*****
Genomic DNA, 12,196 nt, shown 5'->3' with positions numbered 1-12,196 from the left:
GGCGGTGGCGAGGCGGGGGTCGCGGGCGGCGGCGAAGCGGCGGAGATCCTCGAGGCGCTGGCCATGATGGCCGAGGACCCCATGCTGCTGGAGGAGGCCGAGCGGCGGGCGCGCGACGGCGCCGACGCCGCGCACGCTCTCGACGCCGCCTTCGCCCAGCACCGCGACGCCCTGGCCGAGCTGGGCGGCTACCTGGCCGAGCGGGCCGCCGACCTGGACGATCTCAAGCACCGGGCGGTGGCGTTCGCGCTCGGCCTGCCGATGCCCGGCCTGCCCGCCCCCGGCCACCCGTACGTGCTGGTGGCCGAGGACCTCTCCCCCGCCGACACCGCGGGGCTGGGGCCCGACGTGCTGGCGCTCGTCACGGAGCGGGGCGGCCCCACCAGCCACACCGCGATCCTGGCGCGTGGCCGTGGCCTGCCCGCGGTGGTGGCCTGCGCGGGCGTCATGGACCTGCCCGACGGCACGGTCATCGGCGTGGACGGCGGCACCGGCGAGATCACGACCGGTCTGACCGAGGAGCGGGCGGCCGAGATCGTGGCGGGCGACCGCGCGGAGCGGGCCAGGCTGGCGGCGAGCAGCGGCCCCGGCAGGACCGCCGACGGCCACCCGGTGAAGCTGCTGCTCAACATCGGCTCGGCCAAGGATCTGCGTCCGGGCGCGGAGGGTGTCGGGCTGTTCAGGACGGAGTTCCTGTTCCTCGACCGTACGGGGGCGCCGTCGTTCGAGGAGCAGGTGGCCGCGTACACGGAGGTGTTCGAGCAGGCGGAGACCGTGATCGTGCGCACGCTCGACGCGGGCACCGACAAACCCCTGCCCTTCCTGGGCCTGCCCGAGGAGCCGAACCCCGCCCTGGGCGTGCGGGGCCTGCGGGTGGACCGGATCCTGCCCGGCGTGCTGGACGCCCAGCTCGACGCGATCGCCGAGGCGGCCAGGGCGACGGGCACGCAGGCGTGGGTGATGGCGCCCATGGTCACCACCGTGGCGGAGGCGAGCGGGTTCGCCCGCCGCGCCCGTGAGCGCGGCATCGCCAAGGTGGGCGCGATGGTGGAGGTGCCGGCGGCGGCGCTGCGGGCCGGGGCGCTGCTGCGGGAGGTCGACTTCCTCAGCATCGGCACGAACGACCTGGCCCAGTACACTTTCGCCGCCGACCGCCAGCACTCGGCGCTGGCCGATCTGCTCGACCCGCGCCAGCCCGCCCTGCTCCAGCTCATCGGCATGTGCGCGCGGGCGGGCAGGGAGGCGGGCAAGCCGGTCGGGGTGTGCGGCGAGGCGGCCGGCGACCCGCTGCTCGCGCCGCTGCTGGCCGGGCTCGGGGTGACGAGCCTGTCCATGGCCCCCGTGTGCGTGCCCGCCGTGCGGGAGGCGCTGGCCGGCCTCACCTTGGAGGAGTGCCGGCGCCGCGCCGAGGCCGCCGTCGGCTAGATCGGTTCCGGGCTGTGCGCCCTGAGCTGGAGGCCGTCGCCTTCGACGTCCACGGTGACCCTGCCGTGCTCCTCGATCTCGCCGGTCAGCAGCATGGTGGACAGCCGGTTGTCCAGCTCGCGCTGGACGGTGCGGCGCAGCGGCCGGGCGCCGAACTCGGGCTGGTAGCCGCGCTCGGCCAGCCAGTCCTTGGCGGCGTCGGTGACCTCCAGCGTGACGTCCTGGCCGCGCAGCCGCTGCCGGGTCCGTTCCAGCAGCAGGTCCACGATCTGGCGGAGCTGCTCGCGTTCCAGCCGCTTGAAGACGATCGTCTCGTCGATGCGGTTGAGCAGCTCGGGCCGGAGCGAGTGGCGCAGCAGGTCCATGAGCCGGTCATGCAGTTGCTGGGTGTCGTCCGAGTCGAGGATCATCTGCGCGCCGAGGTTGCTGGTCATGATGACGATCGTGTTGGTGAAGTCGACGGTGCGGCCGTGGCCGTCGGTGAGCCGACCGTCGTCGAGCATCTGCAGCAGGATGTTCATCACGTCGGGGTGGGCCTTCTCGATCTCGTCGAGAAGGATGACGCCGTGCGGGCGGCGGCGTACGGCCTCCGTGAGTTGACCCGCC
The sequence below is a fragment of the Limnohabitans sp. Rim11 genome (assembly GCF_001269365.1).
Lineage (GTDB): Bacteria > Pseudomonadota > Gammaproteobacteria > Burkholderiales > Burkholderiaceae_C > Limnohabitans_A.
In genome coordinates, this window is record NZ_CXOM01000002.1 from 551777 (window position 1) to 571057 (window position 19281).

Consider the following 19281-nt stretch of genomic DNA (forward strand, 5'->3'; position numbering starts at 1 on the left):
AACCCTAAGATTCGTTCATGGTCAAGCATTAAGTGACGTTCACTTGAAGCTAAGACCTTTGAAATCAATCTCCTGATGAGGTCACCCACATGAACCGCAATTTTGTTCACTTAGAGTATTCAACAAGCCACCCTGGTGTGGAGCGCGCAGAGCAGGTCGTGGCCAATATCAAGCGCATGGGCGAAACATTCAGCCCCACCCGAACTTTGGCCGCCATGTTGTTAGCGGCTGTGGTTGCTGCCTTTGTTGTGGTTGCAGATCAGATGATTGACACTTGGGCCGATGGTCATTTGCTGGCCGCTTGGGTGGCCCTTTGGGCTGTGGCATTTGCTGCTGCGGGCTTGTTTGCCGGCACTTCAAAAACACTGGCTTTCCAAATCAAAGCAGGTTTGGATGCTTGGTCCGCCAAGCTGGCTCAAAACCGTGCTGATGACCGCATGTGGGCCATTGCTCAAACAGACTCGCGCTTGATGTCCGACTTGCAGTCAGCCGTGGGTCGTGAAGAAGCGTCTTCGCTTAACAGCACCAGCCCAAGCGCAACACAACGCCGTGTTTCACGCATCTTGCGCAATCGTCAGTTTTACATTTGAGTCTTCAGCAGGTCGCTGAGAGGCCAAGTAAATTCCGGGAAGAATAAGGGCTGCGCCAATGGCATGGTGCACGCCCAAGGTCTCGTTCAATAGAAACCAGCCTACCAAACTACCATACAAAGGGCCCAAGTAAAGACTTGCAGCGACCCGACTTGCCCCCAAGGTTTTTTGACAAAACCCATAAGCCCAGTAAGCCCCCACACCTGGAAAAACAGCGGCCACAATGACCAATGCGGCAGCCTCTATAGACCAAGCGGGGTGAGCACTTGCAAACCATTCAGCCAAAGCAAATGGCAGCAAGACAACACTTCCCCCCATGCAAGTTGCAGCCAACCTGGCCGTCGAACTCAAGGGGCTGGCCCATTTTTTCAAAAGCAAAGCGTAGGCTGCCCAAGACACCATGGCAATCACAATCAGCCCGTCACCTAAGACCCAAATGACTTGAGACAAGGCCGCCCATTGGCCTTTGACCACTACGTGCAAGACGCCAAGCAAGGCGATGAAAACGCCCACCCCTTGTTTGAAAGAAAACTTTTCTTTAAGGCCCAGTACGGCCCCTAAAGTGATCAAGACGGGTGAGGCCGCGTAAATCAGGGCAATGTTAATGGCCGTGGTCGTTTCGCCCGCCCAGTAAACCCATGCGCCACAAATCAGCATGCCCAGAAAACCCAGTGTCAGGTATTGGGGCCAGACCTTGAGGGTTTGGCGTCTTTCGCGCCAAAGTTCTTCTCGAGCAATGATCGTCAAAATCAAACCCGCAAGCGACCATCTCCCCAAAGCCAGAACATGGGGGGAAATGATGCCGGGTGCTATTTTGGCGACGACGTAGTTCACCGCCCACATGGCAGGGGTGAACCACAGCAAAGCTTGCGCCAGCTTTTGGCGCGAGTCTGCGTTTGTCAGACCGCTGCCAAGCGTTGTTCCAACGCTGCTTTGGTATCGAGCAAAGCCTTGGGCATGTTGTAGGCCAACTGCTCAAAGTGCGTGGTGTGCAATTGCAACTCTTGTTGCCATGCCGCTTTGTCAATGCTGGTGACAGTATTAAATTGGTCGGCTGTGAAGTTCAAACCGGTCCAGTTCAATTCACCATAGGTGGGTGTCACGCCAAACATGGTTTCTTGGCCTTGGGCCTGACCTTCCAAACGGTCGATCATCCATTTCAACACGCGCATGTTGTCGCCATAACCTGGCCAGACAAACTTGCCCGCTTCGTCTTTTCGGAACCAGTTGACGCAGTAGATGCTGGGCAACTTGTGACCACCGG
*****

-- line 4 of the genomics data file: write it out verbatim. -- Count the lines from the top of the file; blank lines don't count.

Lineage (GTDB): Bacteria > Pseudomonadota > Gammaproteobacteria > Burkholderiales > Burkholderiaceae_C > Limnohabitans_A.